Negotiating Exclusive Hospital Contracts: Five Critical Issues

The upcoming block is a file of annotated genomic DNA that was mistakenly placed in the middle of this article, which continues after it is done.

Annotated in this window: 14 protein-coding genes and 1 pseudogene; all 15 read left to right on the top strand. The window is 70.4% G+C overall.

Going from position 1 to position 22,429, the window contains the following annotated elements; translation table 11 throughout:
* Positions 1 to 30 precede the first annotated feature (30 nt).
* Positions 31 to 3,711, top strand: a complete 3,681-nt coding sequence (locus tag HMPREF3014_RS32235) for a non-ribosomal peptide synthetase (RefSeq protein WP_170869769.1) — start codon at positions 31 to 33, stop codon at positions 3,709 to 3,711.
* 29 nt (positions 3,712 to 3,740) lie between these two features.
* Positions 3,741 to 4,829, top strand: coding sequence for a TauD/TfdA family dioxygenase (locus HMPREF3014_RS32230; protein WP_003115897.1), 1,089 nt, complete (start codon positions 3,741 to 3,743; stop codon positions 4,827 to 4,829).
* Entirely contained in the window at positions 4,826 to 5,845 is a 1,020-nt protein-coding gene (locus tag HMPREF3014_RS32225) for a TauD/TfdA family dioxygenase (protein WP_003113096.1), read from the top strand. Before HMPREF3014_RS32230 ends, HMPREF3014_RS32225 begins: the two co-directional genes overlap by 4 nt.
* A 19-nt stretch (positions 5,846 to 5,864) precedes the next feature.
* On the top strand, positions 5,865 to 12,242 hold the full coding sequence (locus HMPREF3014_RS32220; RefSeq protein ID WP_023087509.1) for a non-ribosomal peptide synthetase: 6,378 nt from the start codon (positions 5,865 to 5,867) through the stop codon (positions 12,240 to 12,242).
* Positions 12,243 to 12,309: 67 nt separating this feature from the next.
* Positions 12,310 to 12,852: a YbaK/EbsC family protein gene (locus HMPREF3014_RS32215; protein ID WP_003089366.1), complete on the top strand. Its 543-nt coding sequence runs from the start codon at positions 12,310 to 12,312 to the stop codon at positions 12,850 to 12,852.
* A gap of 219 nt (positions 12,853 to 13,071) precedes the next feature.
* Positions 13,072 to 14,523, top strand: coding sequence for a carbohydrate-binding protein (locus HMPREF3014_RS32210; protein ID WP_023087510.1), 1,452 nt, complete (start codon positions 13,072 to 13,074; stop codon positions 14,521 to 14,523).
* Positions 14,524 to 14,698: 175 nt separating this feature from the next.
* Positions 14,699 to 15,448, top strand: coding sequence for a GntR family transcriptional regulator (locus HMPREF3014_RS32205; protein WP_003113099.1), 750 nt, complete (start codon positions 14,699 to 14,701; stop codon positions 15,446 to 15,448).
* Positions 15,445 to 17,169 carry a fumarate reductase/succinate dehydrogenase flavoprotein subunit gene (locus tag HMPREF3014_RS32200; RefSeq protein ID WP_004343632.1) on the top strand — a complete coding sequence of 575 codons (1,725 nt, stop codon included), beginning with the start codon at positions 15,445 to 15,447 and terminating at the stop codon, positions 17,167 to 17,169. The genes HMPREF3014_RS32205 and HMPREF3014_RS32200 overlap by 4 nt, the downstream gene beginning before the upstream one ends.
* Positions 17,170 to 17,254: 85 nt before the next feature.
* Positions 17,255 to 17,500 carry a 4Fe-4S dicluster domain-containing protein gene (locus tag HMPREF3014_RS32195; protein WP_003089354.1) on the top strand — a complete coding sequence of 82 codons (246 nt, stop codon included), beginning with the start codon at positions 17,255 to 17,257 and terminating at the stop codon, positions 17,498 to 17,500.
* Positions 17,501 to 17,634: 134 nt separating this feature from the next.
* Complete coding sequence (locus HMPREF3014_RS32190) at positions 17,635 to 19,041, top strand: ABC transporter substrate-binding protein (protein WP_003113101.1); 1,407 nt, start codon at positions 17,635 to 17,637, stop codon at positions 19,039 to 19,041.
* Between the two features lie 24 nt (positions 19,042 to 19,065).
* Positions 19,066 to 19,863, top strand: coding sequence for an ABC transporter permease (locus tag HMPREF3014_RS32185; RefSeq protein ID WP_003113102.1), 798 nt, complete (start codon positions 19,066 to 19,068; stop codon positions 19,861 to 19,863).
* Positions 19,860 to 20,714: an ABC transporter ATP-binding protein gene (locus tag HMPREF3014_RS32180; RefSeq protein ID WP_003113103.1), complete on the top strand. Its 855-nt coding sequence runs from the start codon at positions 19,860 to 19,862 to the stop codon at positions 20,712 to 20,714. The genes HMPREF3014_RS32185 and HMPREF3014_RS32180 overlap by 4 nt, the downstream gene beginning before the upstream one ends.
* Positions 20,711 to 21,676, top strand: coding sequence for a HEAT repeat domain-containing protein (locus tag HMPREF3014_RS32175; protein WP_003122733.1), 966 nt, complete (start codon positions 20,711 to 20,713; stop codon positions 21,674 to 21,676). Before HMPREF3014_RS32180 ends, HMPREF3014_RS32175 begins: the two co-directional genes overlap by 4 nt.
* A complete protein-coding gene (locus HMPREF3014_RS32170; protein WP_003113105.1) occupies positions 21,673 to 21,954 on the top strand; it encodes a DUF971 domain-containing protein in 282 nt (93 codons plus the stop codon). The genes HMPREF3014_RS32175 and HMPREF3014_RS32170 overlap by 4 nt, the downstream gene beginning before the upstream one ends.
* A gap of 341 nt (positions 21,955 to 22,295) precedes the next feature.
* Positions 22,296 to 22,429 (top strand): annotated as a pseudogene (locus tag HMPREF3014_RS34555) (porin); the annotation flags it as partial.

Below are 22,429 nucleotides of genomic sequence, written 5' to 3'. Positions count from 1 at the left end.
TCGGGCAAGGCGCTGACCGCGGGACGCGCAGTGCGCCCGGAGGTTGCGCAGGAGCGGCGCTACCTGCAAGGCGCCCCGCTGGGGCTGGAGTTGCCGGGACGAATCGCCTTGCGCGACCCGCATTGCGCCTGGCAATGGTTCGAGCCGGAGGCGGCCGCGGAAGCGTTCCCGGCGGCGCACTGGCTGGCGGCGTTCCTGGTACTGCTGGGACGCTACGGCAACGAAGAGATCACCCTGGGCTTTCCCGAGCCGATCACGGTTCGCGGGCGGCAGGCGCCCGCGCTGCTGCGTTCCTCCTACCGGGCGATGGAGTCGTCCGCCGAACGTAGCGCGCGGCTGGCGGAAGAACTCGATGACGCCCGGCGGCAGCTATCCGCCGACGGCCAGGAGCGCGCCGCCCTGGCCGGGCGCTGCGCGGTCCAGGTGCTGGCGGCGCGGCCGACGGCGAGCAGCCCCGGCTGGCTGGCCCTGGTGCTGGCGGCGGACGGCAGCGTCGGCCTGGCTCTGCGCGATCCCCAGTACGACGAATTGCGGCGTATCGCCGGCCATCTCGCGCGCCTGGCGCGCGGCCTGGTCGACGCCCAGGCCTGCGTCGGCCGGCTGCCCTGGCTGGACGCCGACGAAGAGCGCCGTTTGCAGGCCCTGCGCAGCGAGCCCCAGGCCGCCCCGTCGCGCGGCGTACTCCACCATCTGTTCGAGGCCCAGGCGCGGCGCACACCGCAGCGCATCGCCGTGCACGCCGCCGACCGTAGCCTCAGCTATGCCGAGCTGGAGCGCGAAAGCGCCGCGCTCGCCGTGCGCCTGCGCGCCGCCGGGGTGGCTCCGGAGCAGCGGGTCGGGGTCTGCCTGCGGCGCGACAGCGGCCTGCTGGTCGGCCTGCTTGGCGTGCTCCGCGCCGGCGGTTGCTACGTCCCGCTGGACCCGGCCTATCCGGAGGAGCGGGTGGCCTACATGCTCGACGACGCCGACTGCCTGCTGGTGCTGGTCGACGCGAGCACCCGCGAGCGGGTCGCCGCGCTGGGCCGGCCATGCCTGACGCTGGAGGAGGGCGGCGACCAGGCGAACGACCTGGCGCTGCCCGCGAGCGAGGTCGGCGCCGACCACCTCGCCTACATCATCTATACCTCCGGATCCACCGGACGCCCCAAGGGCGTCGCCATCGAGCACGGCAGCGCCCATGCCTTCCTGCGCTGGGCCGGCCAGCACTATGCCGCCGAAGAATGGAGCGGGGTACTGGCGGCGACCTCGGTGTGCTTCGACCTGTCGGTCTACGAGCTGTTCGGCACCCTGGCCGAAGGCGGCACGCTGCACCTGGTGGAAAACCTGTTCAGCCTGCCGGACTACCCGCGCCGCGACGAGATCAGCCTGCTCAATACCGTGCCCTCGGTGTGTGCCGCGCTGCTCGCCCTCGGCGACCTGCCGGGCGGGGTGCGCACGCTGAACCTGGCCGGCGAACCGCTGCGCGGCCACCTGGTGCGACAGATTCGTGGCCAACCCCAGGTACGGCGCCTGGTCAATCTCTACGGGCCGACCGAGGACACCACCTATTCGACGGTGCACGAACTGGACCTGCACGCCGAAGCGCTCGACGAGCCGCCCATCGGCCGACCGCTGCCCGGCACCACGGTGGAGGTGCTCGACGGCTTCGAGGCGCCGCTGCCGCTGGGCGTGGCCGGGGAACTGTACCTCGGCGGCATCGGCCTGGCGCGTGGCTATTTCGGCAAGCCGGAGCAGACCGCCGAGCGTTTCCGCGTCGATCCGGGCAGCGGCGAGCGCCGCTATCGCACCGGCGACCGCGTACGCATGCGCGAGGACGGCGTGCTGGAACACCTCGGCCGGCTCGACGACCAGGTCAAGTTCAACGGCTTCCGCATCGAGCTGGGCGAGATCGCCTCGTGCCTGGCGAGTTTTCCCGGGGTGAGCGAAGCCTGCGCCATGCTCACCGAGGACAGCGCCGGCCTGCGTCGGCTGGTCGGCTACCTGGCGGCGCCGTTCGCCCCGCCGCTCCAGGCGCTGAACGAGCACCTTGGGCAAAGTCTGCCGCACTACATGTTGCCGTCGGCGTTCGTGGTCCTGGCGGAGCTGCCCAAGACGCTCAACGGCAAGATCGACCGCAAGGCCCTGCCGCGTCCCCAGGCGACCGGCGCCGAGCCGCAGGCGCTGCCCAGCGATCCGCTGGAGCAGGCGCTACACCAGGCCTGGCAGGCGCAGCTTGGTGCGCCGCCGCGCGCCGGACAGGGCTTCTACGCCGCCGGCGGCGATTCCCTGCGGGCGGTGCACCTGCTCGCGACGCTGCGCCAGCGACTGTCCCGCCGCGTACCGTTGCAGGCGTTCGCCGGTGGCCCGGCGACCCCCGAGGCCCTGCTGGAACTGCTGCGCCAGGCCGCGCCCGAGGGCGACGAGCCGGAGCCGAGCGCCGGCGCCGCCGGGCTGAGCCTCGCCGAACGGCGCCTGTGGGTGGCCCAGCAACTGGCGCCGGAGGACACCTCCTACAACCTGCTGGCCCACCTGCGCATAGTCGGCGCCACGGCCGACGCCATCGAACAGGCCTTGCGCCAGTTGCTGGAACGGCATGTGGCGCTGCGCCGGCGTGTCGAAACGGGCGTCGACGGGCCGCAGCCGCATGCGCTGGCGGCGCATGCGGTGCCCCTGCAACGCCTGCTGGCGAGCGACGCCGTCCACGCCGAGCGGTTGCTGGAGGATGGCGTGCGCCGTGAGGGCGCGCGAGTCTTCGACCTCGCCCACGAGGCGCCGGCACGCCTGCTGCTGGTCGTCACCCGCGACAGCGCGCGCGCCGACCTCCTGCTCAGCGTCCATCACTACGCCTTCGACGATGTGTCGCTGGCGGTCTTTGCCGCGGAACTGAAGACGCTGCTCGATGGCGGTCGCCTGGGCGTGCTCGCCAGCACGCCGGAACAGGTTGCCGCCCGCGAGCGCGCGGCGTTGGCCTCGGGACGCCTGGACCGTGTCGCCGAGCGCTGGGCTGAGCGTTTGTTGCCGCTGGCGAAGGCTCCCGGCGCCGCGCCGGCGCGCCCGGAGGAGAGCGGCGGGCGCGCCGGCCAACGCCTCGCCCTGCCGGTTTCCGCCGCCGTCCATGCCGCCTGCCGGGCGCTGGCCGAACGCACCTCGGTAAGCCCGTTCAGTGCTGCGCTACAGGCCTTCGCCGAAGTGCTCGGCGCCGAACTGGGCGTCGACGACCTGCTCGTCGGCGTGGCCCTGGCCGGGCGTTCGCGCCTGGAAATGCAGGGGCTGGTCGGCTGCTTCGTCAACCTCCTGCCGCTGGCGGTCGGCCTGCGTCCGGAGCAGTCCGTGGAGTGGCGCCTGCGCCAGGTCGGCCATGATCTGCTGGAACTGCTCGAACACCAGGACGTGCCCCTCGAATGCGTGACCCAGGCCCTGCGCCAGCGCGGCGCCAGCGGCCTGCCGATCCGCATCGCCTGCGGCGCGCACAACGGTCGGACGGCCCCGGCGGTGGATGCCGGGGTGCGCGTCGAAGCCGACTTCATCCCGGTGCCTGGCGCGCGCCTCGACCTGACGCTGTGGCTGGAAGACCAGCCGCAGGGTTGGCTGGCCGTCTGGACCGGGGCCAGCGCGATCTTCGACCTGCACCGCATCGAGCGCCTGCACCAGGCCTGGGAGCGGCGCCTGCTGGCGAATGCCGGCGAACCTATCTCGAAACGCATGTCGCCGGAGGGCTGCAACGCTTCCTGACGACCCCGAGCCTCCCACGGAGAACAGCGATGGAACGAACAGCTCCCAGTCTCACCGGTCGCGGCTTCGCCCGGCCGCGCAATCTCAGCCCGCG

Are exclusive hospital contracts negotiable? Of course they are, but when a hospital provides a radiology group with an exclusive contract, the hospital may give the impression that it is a form agreement, ready for signature. What the hospital does not tell you is that these form agreements frequently are heavily negotiated. When negotiating an exclusive hospital agreement, do not overlook five important issues: scope of services, hospital politics, compensation structure, termination issues, and obligations after termination. Scope of Services It is very important to define fully what services will be exclusively provided by your group. Turf wars over certain services have become common among different specialties; an example is the turf war between cardiologists and radiologists over which specialty should read 64-slice cardiac CT studies. Be vigilant in negotiating the contract to define the scope of services broadly, including all current and future radiology services to be maintained. On the other hand, make certain that your radiology group has the resources to perform the services required. You do not want to be forced to hire a subspecialist, within a short time frame, in order to provide the services that are exclusively yours to perform. As an alternative to a broad scope of services, radiology groups may consider negotiating with the hospital for the right of first refusal with respect to any expansion of services related to radiology. This will protect your group’s exclusivity in its specialty. Hospital Politics Many times, relationships involving hospital administrators, surgeons, cardiologists, and other specialists have a significant impact on an exclusive radiology contract. Although hospital politics may be difficult to navigate, be proactive. By participating in hospital committees, a radiology group can stay abreast of what is coming and can plan accordingly. Compensation Structure Compensation is always an important component of any contract. In an exclusive hospital contract, however, compensation is of particular consequence based on the patient demographics of the hospital’s service area. For example, in an affluent community, a radiology group may prefer a fee for- service arrangement. Alternatively, in an impoverished community where the level of unreimbursed charity care is high, a radiology group may desire a stipend to ensure that the group is sufficiently compensated for the services that it provides. Another consideration with respect to compensation is managed care contracting. A common provision contained in an exclusive contract requires the radiology group to participate in all managed care contracts determined by the hospital. Such provisions are often nonnegotiable. These contracts, however, could have a significant impact on your group’s compensation and, thus, it is important to make sure that the radiology group is permitted to be at the negotiating table with the hospital and managed care company. Termination Issues The first key issue regarding termination is the actual term of the exclusive hospital contract. Typically, 501(c)(3) hospitals have bond financ - ing that limits the length of the term of an agreement. Generally, the longest term of an agreement is three years. You also need to consider whether the contract automatically renews into a new term (evergreens) or simply ends, forcing the radiology group to renegotiate the contract at the end of each term. The second key issue is how both parties may terminate the contract. Typically, contracts contain both without- cause and for-cause termination provisions. With respect to withoutcause termination, you must determine how much notice will be provided, as this, in essence, reduces the term of the contract to the notification period. With respect to for-cause termination, a radiology group should attempt to limit the reasons for such termination to only the most egregious conduct, since there is usually no notice of termination upon the occurrence of these events. It would behoove the group to negotiate into the contract both notice of a forcause termination event and the ability to cure (correct) it. Remember, no matter what termination provisions are in the exclusive contract, a radiology group must include the ability to terminate its physician employees (on loss of the hospital contract) in its employment agreements with its physician employees. Be aware that hospital contracts usually include a requirement that, on termination and without due process, each of the physicians will resign from holding hospital privileges. Obligations After Termination Of significant importance to a radiology group are the post-termination restrictions in the contract. In states where restrictive covenants are enforceable, hospitals may try to impose a restriction during the term of the agreement, and for a period of time after termination, under which the group and its physicians are prohibited from providing services within a certain geographic area. A restrictive covenant limits the outside revenue that a group may earn, and thus should be carefully reviewed. A post-termination obligation that the radiology group should insist on is a provision restricting the hospital from hiring the group’s physicians after termination. With - out such a provision, the hospital can easily terminate the group and then cherry-pick the physicians with whom it would like to continue a relationship